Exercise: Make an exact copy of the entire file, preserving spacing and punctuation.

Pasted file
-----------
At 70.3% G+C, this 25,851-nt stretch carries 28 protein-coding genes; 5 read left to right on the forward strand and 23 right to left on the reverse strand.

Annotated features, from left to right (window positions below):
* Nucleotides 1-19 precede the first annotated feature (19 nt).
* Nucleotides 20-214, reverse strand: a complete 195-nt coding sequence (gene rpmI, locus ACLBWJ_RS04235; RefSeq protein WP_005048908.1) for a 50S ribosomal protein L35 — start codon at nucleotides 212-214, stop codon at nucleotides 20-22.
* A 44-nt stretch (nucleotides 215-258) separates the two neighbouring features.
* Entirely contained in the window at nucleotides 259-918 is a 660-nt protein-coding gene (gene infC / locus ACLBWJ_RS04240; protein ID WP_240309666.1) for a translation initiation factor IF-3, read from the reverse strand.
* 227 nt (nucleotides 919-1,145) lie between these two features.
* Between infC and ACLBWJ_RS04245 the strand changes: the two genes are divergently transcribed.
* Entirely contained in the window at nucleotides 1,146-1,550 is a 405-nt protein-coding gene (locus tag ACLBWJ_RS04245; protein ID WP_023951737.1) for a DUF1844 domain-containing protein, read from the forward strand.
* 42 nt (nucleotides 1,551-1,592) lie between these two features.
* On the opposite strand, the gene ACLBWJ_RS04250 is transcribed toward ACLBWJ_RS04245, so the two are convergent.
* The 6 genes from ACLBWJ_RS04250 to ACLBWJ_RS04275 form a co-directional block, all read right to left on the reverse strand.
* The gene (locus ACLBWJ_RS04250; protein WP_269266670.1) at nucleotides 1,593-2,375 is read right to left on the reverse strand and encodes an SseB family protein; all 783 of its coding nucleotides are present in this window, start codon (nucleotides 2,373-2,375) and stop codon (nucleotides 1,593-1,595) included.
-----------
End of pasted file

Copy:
At 70.3% G+C, this 25,851-nt stretch carries 28 protein-coding genes; 5 read left to right on the forward strand and 23 right to left on the reverse strand.

Annotated features, from left to right (window positions below):
* Nucleotides 1-19 precede the first annotated feature (19 nt).
* Nucleotides 20-214, reverse strand: a complete 195-nt coding sequence (gene rpmI, locus ACLBWJ_RS04235; RefSeq protein WP_005048908.1) for a 50S ribosomal protein L35 — start codon at nucleotides 212-214, stop codon at nucleotides 20-22.
* A 44-nt stretch (nucleotides 215-258) separates the two neighbouring features.
* Entirely contained in the window at nucleotides 259-918 is a 660-nt protein-coding gene (gene infC / locus ACLBWJ_RS04240; protein ID WP_240309666.1) for a translation initiation factor IF-3, read from the reverse strand.
* 227 nt (nucleotides 919-1,145) lie between these two features.
* Between infC and ACLBWJ_RS04245 the strand changes: the two genes are divergently transcribed.
* Entirely contained in the window at nucleotides 1,146-1,550 is a 405-nt protein-coding gene (locus tag ACLBWJ_RS04245; protein ID WP_023951737.1) for a DUF1844 domain-containing protein, read from the forward strand.
* 42 nt (nucleotides 1,551-1,592) lie between these two features.
* On the opposite strand, the gene ACLBWJ_RS04250 is transcribed toward ACLBWJ_RS04245, so the two are convergent.
* The 6 genes from ACLBWJ_RS04250 to ACLBWJ_RS04275 form a co-directional block, all read right to left on the reverse strand.
* The gene (locus ACLBWJ_RS04250; protein WP_269266670.1) at nucleotides 1,593-2,375 is read right to left on the reverse strand and encodes an SseB family protein; all 783 of its coding nucleotides are present in this window, start codon (nucleotides 2,373-2,375) and stop codon (nucleotides 1,593-1,595) included.